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Federer surpassed Pete Sampras' mark of 14 majors with a five set thriller over Roddick in the 2009 Wimbledon final.
Again, poor Andy Roddick.
Federer tortured his rival at Wimbledon again in 2009, winning a five-set final at 16-14 in the final set. It is considered to be one of the greatest matches of all time.
In doing so, Federer won his sixth Wimbledon and passed Pete Sampras in the all-time slam count, tallying number 15.
This one was cruel for Roddick. The American was much sharper than Fed from the baseline, often outlasting him in long rallies. His serve was almost unbreakable, as Roger toiled for hours on end without breaking even once.
It was also a pretty sloppy Federer for the most part. There were several shanks, netted balls, and poor returns. Roger seemed asleep for most of the first two sets.
But just Roddick's luck, he finally gets Federer on a bad day, and Fed somehow manages a career-best 50 aces to thwart yet another game challenge by the American.
The match had two turning points. The first, as we all know, came in the second set tiebreaker. Roddick had dominated the first two sets, and held four set points to go up two sets to love. Fed flicked a pretty backhand winner and then held his nerve on serve to force a pressure-packed serve at 6-5 from Roddick. This is the point that Andy wakes up sweating to: he controlled the point and set up an easy backhand volley for a commanding lead in the match, only to botch it wide.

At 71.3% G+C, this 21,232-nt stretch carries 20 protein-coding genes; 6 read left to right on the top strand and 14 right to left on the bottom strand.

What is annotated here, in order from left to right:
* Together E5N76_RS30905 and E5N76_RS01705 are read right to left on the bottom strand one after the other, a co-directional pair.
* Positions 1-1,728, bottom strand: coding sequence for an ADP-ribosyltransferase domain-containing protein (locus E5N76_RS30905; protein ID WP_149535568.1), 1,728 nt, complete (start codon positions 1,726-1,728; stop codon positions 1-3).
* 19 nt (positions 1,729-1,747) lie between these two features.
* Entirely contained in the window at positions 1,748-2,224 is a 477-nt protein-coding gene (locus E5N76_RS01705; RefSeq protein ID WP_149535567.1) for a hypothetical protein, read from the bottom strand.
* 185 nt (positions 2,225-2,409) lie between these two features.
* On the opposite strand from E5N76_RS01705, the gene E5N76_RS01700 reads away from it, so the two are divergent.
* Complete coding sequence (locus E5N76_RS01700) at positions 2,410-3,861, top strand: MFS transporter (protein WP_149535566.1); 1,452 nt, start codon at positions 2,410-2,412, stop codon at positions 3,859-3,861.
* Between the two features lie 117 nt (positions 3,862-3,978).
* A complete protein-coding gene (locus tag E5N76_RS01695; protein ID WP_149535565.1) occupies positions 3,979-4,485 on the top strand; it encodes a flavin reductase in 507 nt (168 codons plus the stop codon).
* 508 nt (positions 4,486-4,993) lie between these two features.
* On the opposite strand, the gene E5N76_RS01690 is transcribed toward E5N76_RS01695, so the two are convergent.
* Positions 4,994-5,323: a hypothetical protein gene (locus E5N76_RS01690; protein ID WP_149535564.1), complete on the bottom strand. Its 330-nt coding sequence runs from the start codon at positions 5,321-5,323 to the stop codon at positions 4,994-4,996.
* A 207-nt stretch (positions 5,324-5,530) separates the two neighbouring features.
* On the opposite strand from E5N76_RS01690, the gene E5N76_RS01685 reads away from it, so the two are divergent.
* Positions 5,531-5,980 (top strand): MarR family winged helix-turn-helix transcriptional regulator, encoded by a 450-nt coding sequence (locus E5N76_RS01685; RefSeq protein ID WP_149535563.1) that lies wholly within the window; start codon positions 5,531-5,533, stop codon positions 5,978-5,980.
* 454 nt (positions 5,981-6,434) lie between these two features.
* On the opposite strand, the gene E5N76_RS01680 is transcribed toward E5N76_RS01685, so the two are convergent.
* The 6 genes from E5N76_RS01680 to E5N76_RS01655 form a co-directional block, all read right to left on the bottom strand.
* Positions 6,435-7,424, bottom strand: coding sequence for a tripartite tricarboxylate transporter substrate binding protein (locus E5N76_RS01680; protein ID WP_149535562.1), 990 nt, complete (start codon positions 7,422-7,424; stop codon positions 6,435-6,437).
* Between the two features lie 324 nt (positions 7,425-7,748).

Fed then put a passing shot at Roddick's feet to set up his own set point on serve, and a Roddick error long gives Roger the set.
Fed screamed in relief, the crowd exploded—the champ was still alive. This stuff will give you chills.
Kudos to Roddick for somehow bouncing back and winning the fourth set after Fed won another tie-breaker in the third.
The fifth was a battle of attrition, each man holding serve with their fates on the line over and over again. Then came the second most important of the match. A brilliant backhand winner from Roddick gave him two break points at 8-8 in the fifth. Only this time, he did nothing wrong to lose his opportunity. Fed crushed a first serve and finished the point off with a brilliant swinging volley to save the first, and then hit another first serve for a winner on the second. He would hold.
14 games later, Roddick was finally broken, for the first time in four hours, and the match was over.
Federer did it again. For the 15th time, somehow.